Proteasome inhibitors block a late step in lysosomal transport of selected membrane but not soluble proteins

P. Van Kerkhof, C. M. Alves dos Santos, M. Sachse, J. Klumperman, G. Bu, G. J. Strous

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The ubiquitin-proteasome pathway acts as a regulator of the endocytosis of selected membrane proteins. Recent evidence suggests that it may also function in the intracellular trafficking of membrane proteins. In this study, several models were used to address the role of the ubiquitinproteasome pathway in sorting of internalized proteins to the lysosome. We found that lysosomal degradation of ligands, which remain bound to their receptors within the endocytic pathway, is blocked in the presence of specific proteasome inhibitors. In contrast, a ligand that dissociates from its receptor upon endosome acidification is degraded under the same conditions. Quantitative electron microscopy showed that neither the uptake nor the overall distribution of the endocytic marker bovine serum albumin-gold is substantially altered in the presence of a proteasome inhibitor. The data suggest that the ubiquitin-proteasome pathway is involved in an endosomal sorting step of selected membrane proteins to lysosomes, thereby providing a mechanism for regulated degradation.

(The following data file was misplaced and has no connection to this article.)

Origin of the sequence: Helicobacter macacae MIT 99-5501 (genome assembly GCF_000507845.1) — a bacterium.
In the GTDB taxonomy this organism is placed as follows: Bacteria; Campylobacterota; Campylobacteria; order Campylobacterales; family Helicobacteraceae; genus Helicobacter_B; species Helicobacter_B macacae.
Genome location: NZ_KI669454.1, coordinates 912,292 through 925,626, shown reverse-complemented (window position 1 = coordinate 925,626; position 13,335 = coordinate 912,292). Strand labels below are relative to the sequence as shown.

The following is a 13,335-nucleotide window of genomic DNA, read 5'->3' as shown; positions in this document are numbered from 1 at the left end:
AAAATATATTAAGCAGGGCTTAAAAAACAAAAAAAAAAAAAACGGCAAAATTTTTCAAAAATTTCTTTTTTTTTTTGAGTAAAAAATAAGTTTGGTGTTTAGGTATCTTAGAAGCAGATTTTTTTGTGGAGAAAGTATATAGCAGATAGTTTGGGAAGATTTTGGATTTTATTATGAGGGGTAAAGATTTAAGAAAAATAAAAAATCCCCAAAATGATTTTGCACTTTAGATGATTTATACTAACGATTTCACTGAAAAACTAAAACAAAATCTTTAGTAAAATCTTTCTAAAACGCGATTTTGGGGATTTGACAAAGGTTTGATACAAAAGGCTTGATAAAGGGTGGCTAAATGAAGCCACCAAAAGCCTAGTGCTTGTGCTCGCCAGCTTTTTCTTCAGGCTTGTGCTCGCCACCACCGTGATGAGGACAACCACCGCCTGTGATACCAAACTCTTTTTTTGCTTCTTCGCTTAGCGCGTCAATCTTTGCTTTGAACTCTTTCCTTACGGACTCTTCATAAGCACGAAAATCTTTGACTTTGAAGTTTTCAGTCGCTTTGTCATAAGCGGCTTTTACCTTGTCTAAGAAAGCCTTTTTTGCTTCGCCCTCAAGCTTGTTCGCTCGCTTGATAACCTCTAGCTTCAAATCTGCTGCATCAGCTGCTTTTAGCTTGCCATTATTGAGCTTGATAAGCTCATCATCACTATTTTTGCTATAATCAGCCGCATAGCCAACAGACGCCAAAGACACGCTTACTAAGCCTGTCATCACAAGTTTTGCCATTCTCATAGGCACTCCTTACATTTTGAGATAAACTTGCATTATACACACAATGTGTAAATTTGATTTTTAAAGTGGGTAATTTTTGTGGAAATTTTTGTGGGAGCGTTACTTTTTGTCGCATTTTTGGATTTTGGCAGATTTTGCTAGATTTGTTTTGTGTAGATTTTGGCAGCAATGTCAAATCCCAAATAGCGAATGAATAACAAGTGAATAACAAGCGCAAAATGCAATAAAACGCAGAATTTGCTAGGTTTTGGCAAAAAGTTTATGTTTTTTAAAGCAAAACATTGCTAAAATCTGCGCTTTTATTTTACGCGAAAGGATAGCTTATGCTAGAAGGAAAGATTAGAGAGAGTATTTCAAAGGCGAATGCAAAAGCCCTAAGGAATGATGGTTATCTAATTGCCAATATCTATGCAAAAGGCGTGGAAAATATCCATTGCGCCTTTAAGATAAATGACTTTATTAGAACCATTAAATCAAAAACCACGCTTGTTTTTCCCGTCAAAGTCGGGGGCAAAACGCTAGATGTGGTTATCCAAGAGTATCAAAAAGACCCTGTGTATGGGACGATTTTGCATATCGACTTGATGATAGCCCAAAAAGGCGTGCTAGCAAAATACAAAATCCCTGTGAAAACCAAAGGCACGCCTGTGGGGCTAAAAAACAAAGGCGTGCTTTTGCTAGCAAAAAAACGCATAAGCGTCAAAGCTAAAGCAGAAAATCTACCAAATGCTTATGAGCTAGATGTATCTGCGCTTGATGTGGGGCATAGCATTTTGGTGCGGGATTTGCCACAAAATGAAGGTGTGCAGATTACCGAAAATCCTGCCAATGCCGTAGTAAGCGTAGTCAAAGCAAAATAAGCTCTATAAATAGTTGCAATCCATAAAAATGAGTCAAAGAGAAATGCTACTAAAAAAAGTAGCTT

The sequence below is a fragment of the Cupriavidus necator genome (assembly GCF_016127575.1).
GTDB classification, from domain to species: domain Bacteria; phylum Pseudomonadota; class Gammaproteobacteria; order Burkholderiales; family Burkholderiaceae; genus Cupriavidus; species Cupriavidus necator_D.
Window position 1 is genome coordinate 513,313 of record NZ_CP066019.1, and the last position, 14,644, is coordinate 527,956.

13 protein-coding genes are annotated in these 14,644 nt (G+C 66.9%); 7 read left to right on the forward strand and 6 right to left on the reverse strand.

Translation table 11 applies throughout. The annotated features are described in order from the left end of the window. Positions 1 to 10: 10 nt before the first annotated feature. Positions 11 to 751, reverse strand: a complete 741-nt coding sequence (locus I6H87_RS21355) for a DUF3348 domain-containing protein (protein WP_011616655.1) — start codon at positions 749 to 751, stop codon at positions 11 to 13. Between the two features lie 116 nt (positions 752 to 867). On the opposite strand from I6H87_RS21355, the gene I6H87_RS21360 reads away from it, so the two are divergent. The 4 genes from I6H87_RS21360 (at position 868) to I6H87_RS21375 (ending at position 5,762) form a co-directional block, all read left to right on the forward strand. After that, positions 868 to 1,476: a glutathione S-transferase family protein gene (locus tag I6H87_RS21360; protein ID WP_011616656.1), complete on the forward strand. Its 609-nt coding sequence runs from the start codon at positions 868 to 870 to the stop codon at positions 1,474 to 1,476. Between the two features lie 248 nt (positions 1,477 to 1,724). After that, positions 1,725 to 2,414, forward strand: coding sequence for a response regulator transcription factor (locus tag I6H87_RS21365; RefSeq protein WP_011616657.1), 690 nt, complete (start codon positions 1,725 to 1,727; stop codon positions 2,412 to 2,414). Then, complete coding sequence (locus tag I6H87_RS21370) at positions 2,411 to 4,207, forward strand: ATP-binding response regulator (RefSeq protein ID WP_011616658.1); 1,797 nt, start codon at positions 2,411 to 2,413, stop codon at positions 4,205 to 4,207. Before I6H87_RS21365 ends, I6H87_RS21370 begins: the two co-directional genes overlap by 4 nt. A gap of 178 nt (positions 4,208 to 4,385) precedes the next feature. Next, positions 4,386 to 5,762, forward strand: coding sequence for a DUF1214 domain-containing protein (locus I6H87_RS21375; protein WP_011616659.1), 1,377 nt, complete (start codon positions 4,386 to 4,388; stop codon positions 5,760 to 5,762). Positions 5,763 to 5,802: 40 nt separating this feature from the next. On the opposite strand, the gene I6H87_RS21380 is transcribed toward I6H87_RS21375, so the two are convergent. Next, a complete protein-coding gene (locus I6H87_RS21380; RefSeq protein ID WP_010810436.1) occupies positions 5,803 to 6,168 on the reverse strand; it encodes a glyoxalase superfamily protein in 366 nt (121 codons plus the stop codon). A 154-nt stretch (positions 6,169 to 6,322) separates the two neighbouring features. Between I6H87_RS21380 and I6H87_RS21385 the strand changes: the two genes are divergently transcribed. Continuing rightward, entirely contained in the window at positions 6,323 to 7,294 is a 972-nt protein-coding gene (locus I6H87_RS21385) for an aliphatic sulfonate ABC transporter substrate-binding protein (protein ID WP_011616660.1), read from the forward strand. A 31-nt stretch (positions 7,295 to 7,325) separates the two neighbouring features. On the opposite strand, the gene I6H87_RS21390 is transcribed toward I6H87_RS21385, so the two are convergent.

Original languageEnglish (US)
Pages (from-to)2556-2566
Number of pages11
JournalMolecular biology of the cell
Issue number8
StatePublished - Jan 1 2001


ASJC Scopus subject areas

  • Molecular Biology
  • Cell Biology

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